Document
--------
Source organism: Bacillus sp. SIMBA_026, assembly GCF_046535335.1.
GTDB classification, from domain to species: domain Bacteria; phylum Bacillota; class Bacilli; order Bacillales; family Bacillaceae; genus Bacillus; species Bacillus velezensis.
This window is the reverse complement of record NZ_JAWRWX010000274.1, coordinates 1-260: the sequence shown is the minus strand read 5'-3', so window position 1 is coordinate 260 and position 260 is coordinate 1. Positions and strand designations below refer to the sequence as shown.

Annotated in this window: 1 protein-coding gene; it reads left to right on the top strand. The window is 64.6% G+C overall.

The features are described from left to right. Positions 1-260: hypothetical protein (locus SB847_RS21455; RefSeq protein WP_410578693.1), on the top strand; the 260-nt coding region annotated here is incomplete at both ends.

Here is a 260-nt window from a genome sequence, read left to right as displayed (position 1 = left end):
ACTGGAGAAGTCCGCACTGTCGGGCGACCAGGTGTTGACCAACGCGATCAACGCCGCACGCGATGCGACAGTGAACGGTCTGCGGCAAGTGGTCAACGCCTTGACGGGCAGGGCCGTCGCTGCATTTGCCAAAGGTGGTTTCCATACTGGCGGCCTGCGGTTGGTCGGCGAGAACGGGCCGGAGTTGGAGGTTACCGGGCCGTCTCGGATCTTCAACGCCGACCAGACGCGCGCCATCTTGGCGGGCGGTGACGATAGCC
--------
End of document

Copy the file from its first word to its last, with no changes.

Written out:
Source organism: Bacillus sp. SIMBA_026, assembly GCF_046535335.1.
GTDB classification, from domain to species: domain Bacteria; phylum Bacillota; class Bacilli; order Bacillales; family Bacillaceae; genus Bacillus; species Bacillus velezensis.
This window is the reverse complement of record NZ_JAWRWX010000274.1, coordinates 1-260: the sequence shown is the minus strand read 5'-3', so window position 1 is coordinate 260 and position 260 is coordinate 1. Positions and strand designations below refer to the sequence as shown.

Annotated in this window: 1 protein-coding gene; it reads left to right on the top strand. The window is 64.6% G+C overall.

The features are described from left to right. Positions 1-260: hypothetical protein (locus SB847_RS21455; RefSeq protein WP_410578693.1), on the top strand; the 260-nt coding region annotated here is incomplete at both ends.

Here is a 260-nt window from a genome sequence, read left to right as displayed (position 1 = left end):
ACTGGAGAAGTCCGCACTGTCGGGCGACCAGGTGTTGACCAACGCGATCAACGCCGCACGCGATGCGACAGTGAACGGTCTGCGGCAAGTGGTCAACGCCTTGACGGGCAGGGCCGTCGCTGCATTTGCCAAAGGTGGTTTCCATACTGGCGGCCTGCGGTTGGTCGGCGAGAACGGGCCGGAGTTGGAGGTTACCGGGCCGTCTCGGATCTTCAACGCCGACCAGACGCGCGCCATCTTGGCGGGCGGTGACGATAGCC